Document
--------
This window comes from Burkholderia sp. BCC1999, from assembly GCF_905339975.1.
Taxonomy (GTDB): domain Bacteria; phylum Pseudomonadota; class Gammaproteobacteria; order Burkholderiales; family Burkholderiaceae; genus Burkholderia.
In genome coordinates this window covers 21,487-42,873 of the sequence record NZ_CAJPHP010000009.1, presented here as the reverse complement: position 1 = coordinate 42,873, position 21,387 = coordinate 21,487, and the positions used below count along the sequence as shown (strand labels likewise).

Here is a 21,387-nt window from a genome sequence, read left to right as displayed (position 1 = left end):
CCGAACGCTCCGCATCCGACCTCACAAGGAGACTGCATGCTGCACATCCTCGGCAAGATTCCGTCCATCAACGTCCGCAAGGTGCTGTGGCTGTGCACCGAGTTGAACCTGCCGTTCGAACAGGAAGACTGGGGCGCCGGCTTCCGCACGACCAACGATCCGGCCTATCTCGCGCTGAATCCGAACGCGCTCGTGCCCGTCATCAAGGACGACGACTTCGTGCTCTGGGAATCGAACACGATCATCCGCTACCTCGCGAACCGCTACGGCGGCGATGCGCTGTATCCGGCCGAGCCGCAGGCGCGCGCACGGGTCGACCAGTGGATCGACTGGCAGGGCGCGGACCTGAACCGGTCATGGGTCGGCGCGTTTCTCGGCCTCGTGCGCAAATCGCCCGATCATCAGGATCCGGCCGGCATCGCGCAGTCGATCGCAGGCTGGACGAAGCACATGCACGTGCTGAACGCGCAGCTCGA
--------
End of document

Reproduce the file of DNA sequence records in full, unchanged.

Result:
This window comes from Burkholderia sp. BCC1999, from assembly GCF_905339975.1.
Taxonomy (GTDB): domain Bacteria; phylum Pseudomonadota; class Gammaproteobacteria; order Burkholderiales; family Burkholderiaceae; genus Burkholderia.
In genome coordinates this window covers 21,487-42,873 of the sequence record NZ_CAJPHP010000009.1, presented here as the reverse complement: position 1 = coordinate 42,873, position 21,387 = coordinate 21,487, and the positions used below count along the sequence as shown (strand labels likewise).

Here is a 21,387-nt window from a genome sequence, read left to right as displayed (position 1 = left end):
CCGAACGCTCCGCATCCGACCTCACAAGGAGACTGCATGCTGCACATCCTCGGCAAGATTCCGTCCATCAACGTCCGCAAGGTGCTGTGGCTGTGCACCGAGTTGAACCTGCCGTTCGAACAGGAAGACTGGGGCGCCGGCTTCCGCACGACCAACGATCCGGCCTATCTCGCGCTGAATCCGAACGCGCTCGTGCCCGTCATCAAGGACGACGACTTCGTGCTCTGGGAATCGAACACGATCATCCGCTACCTCGCGAACCGCTACGGCGGCGATGCGCTGTATCCGGCCGAGCCGCAGGCGCGCGCACGGGTCGACCAGTGGATCGACTGGCAGGGCGCGGACCTGAACCGGTCATGGGTCGGCGCGTTTCTCGGCCTCGTGCGCAAATCGCCCGATCATCAGGATCCGGCCGGCATCGCGCAGTCGATCGCAGGCTGGACGAAGCACATGCACGTGCTGAACGCGCAGCTCGA